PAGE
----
Provocation, Holmes held, is relevant to the question of the existence of such intention. Subjectively considered, it is also relevant to mitigation. S v Laubscher [] dealt with the defence of temporary non-pathological criminal incapacity. He was charged with and convicted of murder and attempted murder.

His defence was that he had acted involuntarily, since he had lacked criminal capacity at the time of the commission. To be criminally liable, a perpetrator must, at the time of the commission of the alleged offence, have criminal liability. The doctrine of criminal capacity is an independent subdivision of the concept of mens rea. In the present case, the defence was one of non-pathological incapacity. Where a defence of non-pathological incapacity succeeds, the accused is not criminally liable; he may not be convicted of the alleged offence.

He must be acquitted. Because he does not suffer from a mental illness, or from a defect of a pathological nature, he may not be declared a State patient either. Laubscher had experienced a considerable amount of stress in the period leading up to the incident. He was an emotionally sensitive year-old with the intelligence of a genius. He and his wife had married young, when she was pregnant, and had struggled financially; he was still a student. Her parents had contributed R80 per month toward their rent, and had taken every opportunity thus afforded them to meddle in the couple's affairs.

Laubscher and his parents-in-law did not get along; he feared his father-in-law. Nor did things improve when the baby was born. The wife did not return to the appellant afterwards—nor did the baby—and, upon reaching majority, began to institute divorce proceedings. She agreed. When he arrived at the farm to pick them up, however, she had apparently changed her mind, so he made arrangements to see his family the following week. The appellant travelled with a loaded gun, since he was driving alone. He arrived at the farm to be told, again, that he would not be leaving with his wife and child.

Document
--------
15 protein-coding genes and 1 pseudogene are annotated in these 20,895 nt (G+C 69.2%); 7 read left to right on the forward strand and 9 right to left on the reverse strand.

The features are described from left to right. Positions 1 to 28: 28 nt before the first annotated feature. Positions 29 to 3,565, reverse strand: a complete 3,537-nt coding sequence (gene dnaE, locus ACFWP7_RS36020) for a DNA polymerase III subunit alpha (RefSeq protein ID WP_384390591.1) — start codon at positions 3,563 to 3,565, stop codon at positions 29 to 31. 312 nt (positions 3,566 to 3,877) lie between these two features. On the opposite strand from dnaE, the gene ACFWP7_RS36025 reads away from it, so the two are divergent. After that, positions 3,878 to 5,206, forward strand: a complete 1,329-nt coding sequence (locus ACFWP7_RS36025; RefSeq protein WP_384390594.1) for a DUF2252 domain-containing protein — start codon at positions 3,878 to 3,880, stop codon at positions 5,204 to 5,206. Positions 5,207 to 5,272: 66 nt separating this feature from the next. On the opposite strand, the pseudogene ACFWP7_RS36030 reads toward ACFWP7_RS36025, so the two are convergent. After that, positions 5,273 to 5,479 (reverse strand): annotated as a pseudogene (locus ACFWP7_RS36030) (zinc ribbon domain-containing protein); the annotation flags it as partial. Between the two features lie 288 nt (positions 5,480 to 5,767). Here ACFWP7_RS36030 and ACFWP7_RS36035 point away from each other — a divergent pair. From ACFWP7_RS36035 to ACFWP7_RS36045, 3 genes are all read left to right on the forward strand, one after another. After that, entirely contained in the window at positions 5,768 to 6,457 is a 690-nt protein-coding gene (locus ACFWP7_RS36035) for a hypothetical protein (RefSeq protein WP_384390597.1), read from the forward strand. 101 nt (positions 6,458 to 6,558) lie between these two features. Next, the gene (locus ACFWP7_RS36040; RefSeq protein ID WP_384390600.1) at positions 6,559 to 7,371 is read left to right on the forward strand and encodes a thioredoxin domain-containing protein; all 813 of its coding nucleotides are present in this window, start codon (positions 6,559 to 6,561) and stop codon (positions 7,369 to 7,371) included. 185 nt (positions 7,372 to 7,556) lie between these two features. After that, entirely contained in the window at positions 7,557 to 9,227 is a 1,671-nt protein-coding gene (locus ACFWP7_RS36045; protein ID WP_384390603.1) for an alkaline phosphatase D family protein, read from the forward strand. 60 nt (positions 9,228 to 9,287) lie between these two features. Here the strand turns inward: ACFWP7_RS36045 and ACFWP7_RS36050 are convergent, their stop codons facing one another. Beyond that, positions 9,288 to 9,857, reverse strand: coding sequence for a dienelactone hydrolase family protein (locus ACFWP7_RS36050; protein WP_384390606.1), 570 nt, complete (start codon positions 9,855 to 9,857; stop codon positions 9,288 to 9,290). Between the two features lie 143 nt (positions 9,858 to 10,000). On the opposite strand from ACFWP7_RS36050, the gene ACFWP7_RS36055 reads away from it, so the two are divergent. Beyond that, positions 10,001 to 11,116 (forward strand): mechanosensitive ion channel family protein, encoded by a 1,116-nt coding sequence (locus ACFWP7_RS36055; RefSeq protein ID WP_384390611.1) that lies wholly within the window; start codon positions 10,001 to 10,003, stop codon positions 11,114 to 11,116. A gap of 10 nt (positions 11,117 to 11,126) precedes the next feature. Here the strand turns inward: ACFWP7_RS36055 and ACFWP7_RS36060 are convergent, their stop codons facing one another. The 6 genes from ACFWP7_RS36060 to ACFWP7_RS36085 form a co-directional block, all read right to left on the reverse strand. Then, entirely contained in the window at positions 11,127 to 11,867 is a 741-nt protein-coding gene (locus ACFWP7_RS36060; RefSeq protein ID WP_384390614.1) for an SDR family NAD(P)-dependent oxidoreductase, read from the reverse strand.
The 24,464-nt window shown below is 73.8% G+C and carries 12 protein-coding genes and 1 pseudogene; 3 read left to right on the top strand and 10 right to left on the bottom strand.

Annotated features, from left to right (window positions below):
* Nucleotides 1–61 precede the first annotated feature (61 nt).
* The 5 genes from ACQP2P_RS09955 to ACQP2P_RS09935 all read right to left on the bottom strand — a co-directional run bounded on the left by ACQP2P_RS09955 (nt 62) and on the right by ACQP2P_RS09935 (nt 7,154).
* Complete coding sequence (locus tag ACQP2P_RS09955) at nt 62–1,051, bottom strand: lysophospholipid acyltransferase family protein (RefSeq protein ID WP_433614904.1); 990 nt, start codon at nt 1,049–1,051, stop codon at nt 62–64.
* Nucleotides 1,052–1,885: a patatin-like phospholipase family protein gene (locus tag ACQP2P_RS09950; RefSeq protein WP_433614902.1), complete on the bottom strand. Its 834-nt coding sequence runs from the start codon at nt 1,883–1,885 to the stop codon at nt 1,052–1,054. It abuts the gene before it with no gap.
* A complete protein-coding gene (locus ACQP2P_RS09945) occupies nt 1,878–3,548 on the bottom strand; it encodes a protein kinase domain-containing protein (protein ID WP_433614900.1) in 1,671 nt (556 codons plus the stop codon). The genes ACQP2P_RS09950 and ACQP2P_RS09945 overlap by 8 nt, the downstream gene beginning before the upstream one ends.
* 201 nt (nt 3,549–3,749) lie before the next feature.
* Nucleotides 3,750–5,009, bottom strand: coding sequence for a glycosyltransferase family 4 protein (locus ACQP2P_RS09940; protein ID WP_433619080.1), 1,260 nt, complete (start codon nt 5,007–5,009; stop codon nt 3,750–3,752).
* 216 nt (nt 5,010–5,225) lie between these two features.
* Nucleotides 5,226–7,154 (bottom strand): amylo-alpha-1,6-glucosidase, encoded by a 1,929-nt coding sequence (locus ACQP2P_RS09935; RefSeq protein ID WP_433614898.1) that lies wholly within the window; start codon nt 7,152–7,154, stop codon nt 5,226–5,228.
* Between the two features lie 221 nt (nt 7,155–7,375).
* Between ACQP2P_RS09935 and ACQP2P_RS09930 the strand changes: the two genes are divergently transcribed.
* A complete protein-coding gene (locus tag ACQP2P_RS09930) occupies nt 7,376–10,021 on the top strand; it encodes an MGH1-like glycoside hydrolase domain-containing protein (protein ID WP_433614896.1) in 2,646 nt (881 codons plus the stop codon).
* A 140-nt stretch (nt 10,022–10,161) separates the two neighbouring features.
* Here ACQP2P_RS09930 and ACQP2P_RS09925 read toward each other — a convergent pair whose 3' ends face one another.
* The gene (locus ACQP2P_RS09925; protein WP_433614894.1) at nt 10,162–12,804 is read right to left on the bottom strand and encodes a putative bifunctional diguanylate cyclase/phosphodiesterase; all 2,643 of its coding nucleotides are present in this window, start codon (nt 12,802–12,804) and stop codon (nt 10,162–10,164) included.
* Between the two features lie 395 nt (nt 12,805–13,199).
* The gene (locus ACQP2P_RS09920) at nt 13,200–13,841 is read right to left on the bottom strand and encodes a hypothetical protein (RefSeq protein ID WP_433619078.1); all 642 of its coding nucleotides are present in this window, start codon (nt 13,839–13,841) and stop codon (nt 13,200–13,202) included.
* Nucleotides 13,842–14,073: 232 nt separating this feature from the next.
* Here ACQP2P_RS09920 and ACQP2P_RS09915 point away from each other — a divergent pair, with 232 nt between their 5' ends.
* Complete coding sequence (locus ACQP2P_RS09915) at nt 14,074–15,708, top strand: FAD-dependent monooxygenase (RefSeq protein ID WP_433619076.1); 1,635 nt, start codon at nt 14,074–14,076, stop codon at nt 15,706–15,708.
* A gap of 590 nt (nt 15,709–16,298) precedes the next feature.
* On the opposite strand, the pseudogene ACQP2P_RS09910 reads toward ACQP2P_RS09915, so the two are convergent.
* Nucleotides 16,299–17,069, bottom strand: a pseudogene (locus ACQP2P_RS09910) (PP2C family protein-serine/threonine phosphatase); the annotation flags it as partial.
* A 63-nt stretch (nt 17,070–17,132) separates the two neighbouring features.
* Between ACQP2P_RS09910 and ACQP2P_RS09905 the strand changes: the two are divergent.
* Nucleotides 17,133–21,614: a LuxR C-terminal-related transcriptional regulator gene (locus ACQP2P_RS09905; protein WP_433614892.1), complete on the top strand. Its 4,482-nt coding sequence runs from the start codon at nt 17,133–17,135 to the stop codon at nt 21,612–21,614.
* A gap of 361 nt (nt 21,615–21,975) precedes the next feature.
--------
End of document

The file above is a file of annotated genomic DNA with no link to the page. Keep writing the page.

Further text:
He went to a hotel, checked in, misspelled his name and other words on the necessary forms, and did not have dinner, although he did have a rum and coke. He went back his in-laws' house and demanded to see his child. His mother-in-law told him he could not. The appellant could recollect nothing after this point. He was woken up the following morning in hospital, with no recollection of what he had done. The appeal court agreed with the convictions on the first four counts.

His actions were goal-directed and purposeful—before, during and after the shooting. Altogether he had fired some 21 shots into various rooms of the house, requiring him to reload his gun at least twice. He had also managed to drive away from the house immediately afterwards, in an attempt to escape.

This was not consistent with automatic behaviour. As to the fifth count attempted murder , the court held that the State had not proven beyond a reasonable doubt that Laubscher had the necessary intention, in the form of dolus eventualis , to kill his child—especially in view of the fact that the whole object of his visit to the farm that evening had been to collect his child. As regards sentence, the court held that the appellant had without doubt been suffering from severe stress, and so his sentence was mitigated.